I took a deep drag off of my cigarette, coughed once, exhaled.
“See,” Weatherford said. “I knew you didn’t smoke. That’s a waste of a good cigarette right there.”
“Fuck you,” I said. “I’ll buy you more when we get back.”
We drove another few blocks and traffic slowed to a crawl. There was some kind of accident up ahead. People shouting, waiving their arms. Some guy in a polo shirt and shitty slacks had a cell phone up to his ear. I finished half of my smoke, rolled down the window, and tossed it out into the street. We stopped at the edge of the intersection and that’s when I saw the woman.
“Heads up,” I said.
She walked out of a nearby building and made her way towards us. Everyone in the Humvee turned to watch. She looked left and right, nervous, taking small, hesitant steps across the pavement.
“Sergeant…” Simone’s voice from directly behind me. I could hear him adjusting in his seat to bring his weapon around and point it at the woman.
“Wait,” I said. “Just a second. She’s alone. Something’s up.”
I’d never seen a woman travel without a male escort in Iraq the entire time I’d been there. I had my own rifle turned outboard, the barrel pointing out of the window as she approached me. Plastic bags blew across the street like tumbleweeds. I kept the muzzle aimed at her chest.
Her body was hidden behind the black folds of her burka and all I could see were her eyes, dark brown against the pale mocha skin of her face. They were beautiful, with long, dark lashes and an intensity, an energy I’d never seen before or since.
“This is insane,” Alexander said. “She must need some kind of serious help or something if she’s coming to talk to us in public like this.”
“She must need food,” I said. “Or water. She must have kids.”
“Sergeant?” Ortiz motioned at the road ahead of us. The traffic had cleared. It was okay to go now. “We can tell Civil Affairs or whoever when we get back to the FOB. This is their kind of shit, not ours.”
The woman continued towards us, walking into the street now.
“Just a sec, Ortiz,” I said, reaching down to get a bottle of water and some rations from my pack. “COIN. Hearts and minds, remember? Let me give her something and we’ll go.”
Then she detonated.
“Well,” Chelsea said. “You look pretty good, considering.”
“Considering what?” I said.
“You know.” She nodded towards my crutches, the brace on my right leg. I could sense her discomfort, wondered what she’d tell Greg in their car on the ride home. “Greg told me it was bad. You were lucky I guess.”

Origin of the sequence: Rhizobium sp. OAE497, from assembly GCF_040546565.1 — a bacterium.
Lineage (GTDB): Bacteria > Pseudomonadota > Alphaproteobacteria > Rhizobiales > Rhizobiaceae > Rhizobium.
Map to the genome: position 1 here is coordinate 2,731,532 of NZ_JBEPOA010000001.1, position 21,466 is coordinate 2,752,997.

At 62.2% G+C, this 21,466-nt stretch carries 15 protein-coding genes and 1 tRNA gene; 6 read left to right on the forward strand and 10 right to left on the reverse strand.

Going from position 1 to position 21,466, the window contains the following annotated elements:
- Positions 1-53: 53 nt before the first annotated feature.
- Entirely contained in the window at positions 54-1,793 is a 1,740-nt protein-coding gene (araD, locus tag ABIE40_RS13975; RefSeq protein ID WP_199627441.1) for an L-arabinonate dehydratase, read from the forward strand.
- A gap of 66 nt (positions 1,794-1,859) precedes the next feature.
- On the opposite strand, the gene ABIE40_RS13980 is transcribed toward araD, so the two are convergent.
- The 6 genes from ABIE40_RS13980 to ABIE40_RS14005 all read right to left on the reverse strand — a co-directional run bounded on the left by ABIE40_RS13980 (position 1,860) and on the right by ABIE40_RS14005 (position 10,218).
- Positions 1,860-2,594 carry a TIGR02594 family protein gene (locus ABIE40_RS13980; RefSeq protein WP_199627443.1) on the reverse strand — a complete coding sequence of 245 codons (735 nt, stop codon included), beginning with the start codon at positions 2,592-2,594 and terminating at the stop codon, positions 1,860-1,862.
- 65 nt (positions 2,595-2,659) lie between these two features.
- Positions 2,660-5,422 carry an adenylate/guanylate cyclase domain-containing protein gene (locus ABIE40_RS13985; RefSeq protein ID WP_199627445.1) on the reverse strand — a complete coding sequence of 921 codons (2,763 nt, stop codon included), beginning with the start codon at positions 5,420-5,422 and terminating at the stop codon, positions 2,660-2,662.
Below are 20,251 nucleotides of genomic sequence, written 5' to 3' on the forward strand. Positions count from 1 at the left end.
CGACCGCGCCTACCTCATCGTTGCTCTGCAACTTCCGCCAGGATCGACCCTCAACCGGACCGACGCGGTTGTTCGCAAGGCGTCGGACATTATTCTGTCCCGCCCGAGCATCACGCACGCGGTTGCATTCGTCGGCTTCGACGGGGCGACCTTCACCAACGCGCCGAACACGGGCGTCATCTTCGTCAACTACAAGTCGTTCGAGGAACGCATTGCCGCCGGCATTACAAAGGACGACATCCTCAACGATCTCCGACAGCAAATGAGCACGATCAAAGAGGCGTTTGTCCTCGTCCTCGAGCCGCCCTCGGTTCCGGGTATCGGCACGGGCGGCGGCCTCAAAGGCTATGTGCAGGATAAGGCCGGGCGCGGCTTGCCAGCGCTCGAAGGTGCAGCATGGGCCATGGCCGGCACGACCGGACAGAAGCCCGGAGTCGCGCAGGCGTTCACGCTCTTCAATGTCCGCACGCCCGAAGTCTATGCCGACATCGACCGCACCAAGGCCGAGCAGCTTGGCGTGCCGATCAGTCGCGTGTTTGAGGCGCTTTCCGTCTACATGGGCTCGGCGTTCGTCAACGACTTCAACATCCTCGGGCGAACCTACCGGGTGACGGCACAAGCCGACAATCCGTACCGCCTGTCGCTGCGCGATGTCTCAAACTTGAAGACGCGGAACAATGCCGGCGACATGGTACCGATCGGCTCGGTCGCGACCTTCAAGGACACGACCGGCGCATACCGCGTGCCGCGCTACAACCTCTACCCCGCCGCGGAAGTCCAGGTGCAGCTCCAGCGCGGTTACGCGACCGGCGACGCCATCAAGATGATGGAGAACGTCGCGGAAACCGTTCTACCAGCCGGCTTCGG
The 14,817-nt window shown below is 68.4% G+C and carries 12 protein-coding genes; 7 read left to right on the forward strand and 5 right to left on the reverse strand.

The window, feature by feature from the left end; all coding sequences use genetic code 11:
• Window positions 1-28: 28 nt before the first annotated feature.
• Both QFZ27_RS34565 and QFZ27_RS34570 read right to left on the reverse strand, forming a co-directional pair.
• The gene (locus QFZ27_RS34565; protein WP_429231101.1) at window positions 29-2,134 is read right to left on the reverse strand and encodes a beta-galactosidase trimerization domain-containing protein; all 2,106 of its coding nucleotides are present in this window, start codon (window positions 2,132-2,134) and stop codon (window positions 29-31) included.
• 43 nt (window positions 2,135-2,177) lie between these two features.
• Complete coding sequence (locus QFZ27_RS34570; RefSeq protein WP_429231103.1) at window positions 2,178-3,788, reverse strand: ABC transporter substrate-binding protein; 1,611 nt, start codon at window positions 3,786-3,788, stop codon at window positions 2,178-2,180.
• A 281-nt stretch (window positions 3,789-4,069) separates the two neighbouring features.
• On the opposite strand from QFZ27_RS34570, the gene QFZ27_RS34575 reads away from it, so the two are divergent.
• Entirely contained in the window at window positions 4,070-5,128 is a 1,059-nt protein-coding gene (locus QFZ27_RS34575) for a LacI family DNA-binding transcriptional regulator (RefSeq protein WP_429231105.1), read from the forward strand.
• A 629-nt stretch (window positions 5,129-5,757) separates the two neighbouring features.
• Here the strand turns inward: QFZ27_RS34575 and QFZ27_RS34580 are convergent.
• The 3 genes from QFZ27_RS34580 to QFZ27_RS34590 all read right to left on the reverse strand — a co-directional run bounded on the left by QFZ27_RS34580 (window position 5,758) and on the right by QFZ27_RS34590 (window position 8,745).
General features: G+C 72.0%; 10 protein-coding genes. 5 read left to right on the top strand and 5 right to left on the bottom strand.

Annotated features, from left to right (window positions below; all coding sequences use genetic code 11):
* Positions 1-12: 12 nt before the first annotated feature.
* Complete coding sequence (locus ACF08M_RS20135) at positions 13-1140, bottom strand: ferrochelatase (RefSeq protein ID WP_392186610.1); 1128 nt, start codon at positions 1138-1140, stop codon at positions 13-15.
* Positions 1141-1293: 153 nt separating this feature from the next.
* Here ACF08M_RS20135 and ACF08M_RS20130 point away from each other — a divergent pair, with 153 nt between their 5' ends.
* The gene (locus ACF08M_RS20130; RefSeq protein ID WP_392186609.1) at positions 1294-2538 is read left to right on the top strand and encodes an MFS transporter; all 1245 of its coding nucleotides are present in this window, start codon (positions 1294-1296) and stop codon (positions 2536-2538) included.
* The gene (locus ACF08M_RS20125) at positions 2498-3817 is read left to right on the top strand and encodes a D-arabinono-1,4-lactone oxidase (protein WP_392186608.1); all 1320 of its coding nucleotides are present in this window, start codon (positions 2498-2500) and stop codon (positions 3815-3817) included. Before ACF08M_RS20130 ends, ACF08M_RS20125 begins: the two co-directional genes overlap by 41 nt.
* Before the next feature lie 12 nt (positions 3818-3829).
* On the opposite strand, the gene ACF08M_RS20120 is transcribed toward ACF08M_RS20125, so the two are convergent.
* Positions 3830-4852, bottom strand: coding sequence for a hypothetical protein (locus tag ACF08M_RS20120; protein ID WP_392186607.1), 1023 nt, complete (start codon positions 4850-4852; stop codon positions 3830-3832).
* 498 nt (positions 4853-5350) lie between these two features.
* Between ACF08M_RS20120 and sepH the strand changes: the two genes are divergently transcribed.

“Yeah, I’m lucky.” I said. “My leg? The docs at the combat hospital told me that it’s always going to look this way.” The skin was covered with long, erratic scars still prominent despite hours of skin grafts. “You’re right, Chelsea, I’m lucky. Lucky that I was ducking down behind the door of the Humvee when the blast went off. Lucky I only got “light shrapnel” over the entire right side of my body. Lucky I wasn’t looking directly at the explosion, like Ortiz, who lost his eyes, or Simone, who’d taken his helmet off right before we stopped and was killed instantly.”
Chelsea looked down at the floor. Greg leaned across the table towards me.
“Dude,” he said in a low whisper. “Relax. People are staring.”
I looked around and noticed that the bar had grown quiet. I took a large drink of my beer and felt my fists unclench, my heart beating in my temples. Chelsea looked at me, said something, but I couldn’t make it out. For a moment, everything became muffled, like I was underwater, and I wondered if it was the swelling in my brain coming back. The doctors told me to stay away from alcohol, but that was over a month ago, and I was only on my first beer.
“What?” I said to Chelsea in what I hoped was a quieter voice. Around the room people drank and laughed and shimmered in my vision. After a moment sounds became clear again.
“I said, ‘I’m sorry.’”
I finished my beer, stared at the empty glass, wondered if I should order another. Greg beat me to it. “Two more,” he said, flagging down a waitress as she walked by.
“It’s okay,” I said to Chelsea. “It’s just…”
“What?” Greg leaned in close, almost whispering. “It’s just what?”
“I ordered them to stop,” I said. “Ortiz, my driver, he hadn’t even been in the Corps for a fucking year yet.” I looked around the room, noticed a woman with long, straight hair the color of snow sitting at the bar across from our table. I watched as she drank a glass of white wine, waiting, hoping for her to make eye contact with me, but she never did. It doesn’t matter; I wouldn’t have known what to say to her. I remembered the blast, the way Ortiz’s eye sockets looked like they were packed with jelly, the sounds of screams that took me a long time to realize were my own. “Simone’s wife had a baby while we were over there. A girl.” I looked at Greg. “He never got to hold her, to meet her. All because I ordered them to stop.”
“You didn’t know.”
“I should have,” I said. “It’s not like it was the first time I’d been there.”
Back in my room at the Naval Hospital in Hawaii, a Purple Heart still sat in its box, unopened, on my nightstand.
“You need to think about the future,” Greg said. “About what you’re going to do next when all of this is over with.”
“I can’t think that far ahead.”